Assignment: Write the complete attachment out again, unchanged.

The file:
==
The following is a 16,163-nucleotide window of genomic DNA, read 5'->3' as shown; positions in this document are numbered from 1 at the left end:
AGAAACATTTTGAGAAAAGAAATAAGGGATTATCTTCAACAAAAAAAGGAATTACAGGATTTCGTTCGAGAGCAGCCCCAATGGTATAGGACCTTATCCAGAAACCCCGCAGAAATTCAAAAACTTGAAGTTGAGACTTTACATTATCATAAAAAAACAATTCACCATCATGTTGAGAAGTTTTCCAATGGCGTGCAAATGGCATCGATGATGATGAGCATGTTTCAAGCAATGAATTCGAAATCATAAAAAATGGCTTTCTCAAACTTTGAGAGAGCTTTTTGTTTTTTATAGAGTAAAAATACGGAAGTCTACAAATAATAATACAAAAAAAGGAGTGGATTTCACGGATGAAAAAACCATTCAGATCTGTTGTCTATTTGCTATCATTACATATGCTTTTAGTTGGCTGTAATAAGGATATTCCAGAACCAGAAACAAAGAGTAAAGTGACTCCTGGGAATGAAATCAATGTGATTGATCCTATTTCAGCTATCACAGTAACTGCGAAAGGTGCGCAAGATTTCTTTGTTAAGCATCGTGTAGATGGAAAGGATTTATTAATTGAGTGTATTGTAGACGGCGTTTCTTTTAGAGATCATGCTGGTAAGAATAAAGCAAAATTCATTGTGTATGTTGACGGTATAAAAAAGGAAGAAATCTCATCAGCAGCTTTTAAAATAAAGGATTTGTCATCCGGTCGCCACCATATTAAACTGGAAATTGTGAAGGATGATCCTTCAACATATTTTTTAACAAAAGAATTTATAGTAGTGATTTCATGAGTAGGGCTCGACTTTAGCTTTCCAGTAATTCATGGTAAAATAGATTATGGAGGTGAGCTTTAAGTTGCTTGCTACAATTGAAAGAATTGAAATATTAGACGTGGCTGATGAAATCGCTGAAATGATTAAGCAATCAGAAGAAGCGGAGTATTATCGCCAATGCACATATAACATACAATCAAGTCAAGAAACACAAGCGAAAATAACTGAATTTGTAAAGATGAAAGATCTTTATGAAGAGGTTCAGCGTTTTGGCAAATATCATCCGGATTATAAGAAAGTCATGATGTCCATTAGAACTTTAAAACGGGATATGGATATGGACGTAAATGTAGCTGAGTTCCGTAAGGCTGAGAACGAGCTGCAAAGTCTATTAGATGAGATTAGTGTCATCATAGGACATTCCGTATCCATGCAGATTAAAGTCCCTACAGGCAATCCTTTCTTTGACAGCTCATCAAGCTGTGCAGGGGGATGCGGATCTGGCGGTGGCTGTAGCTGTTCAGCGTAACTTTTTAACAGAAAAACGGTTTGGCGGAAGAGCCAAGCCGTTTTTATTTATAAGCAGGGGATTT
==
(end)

The following is a 16,163-nucleotide window of genomic DNA, read 5'->3' as shown; positions in this document are numbered from 1 at the left end:
AGAAACATTTTGAGAAAAGAAATAAGGGATTATCTTCAACAAAAAAAGGAATTACAGGATTTCGTTCGAGAGCAGCCCCAATGGTATAGGACCTTATCCAGAAACCCCGCAGAAATTCAAAAACTTGAAGTTGAGACTTTACATTATCATAAAAAAACAATTCACCATCATGTTGAGAAGTTTTCCAATGGCGTGCAAATGGCATCGATGATGATGAGCATGTTTCAAGCAATGAATTCGAAATCATAAAAAATGGCTTTCTCAAACTTTGAGAGAGCTTTTTGTTTTTTATAGAGTAAAAATACGGAAGTCTACAAATAATAATACAAAAAAAGGAGTGGATTTCACGGATGAAAAAACCATTCAGATCTGTTGTCTATTTGCTATCATTACATATGCTTTTAGTTGGCTGTAATAAGGATATTCCAGAACCAGAAACAAAGAGTAAAGTGACTCCTGGGAATGAAATCAATGTGATTGATCCTATTTCAGCTATCACAGTAACTGCGAAAGGTGCGCAAGATTTCTTTGTTAAGCATCGTGTAGATGGAAAGGATTTATTAATTGAGTGTATTGTAGACGGCGTTTCTTTTAGAGATCATGCTGGTAAGAATAAAGCAAAATTCATTGTGTATGTTGACGGTATAAAAAAGGAAGAAATCTCATCAGCAGCTTTTAAAATAAAGGATTTGTCATCCGGTCGCCACCATATTAAACTGGAAATTGTGAAGGATGATCCTTCAACATATTTTTTAACAAAAGAATTTATAGTAGTGATTTCATGAGTAGGGCTCGACTTTAGCTTTCCAGTAATTCATGGTAAAATAGATTATGGAGGTGAGCTTTAAGTTGCTTGCTACAATTGAAAGAATTGAAATATTAGACGTGGCTGATGAAATCGCTGAAATGATTAAGCAATCAGAAGAAGCGGAGTATTATCGCCAATGCACATATAACATACAATCAAGTCAAGAAACACAAGCGAAAATAACTGAATTTGTAAAGATGAAAGATCTTTATGAAGAGGTTCAGCGTTTTGGCAAATATCATCCGGATTATAAGAAAGTCATGATGTCCATTAGAACTTTAAAACGGGATATGGATATGGACGTAAATGTAGCTGAGTTCCGTAAGGCTGAGAACGAGCTGCAAAGTCTATTAGATGAGATTAGTGTCATCATAGGACATTCCGTATCCATGCAGATTAAAGTCCCTACAGGCAATCCTTTCTTTGACAGCTCATCAAGCTGTGCAGGGGGATGCGGATCTGGCGGTGGCTGTAGCTGTTCAGCGTAACTTTTTAACAGAAAAACGGTTTGGCGGAAGAGCCAAGCCGTTTTTATTTATAAGCAGGGGATTT